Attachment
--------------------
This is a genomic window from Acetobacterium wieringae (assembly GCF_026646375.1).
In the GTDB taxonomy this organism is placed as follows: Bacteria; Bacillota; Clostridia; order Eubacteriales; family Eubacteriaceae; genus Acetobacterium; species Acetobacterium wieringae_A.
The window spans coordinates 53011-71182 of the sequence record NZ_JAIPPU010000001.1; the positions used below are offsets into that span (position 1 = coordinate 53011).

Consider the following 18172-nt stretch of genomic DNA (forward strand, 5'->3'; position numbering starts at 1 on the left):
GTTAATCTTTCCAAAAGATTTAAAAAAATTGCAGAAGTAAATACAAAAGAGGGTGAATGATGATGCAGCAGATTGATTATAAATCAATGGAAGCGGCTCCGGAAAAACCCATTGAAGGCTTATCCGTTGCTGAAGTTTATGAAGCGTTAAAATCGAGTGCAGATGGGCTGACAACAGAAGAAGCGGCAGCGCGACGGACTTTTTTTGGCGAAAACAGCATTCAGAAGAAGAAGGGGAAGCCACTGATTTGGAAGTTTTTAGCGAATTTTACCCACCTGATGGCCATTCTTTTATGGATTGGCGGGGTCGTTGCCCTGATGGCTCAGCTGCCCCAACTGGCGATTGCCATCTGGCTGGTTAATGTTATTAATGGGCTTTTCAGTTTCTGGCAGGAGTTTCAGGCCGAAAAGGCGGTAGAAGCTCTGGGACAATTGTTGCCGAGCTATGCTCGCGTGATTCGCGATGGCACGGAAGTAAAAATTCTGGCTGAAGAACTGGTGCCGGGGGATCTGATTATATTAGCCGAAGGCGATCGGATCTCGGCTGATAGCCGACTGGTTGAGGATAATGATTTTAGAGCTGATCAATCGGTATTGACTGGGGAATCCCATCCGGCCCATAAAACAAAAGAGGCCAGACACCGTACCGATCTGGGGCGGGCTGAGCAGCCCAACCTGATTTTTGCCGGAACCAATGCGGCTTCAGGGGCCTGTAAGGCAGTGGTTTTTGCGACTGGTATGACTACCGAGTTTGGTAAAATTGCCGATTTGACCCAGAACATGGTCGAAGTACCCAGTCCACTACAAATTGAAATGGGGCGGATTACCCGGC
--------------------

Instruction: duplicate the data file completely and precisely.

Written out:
This is a genomic window from Acetobacterium wieringae (assembly GCF_026646375.1).
In the GTDB taxonomy this organism is placed as follows: Bacteria; Bacillota; Clostridia; order Eubacteriales; family Eubacteriaceae; genus Acetobacterium; species Acetobacterium wieringae_A.
The window spans coordinates 53011-71182 of the sequence record NZ_JAIPPU010000001.1; the positions used below are offsets into that span (position 1 = coordinate 53011).

Consider the following 18172-nt stretch of genomic DNA (forward strand, 5'->3'; position numbering starts at 1 on the left):
GTTAATCTTTCCAAAAGATTTAAAAAAATTGCAGAAGTAAATACAAAAGAGGGTGAATGATGATGCAGCAGATTGATTATAAATCAATGGAAGCGGCTCCGGAAAAACCCATTGAAGGCTTATCCGTTGCTGAAGTTTATGAAGCGTTAAAATCGAGTGCAGATGGGCTGACAACAGAAGAAGCGGCAGCGCGACGGACTTTTTTTGGCGAAAACAGCATTCAGAAGAAGAAGGGGAAGCCACTGATTTGGAAGTTTTTAGCGAATTTTACCCACCTGATGGCCATTCTTTTATGGATTGGCGGGGTCGTTGCCCTGATGGCTCAGCTGCCCCAACTGGCGATTGCCATCTGGCTGGTTAATGTTATTAATGGGCTTTTCAGTTTCTGGCAGGAGTTTCAGGCCGAAAAGGCGGTAGAAGCTCTGGGACAATTGTTGCCGAGCTATGCTCGCGTGATTCGCGATGGCACGGAAGTAAAAATTCTGGCTGAAGAACTGGTGCCGGGGGATCTGATTATATTAGCCGAAGGCGATCGGATCTCGGCTGATAGCCGACTGGTTGAGGATAATGATTTTAGAGCTGATCAATCGGTATTGACTGGGGAATCCCATCCGGCCCATAAAACAAAAGAGGCCAGACACCGTACCGATCTGGGGCGGGCTGAGCAGCCCAACCTGATTTTTGCCGGAACCAATGCGGCTTCAGGGGCCTGTAAGGCAGTGGTTTTTGCGACTGGTATGACTACCGAGTTTGGTAAAATTGCCGATTTGACCCAGAACATGGTCGAAGTACCCAGTCCACTACAAATTGAAATGGGGCGGATTACCCGGC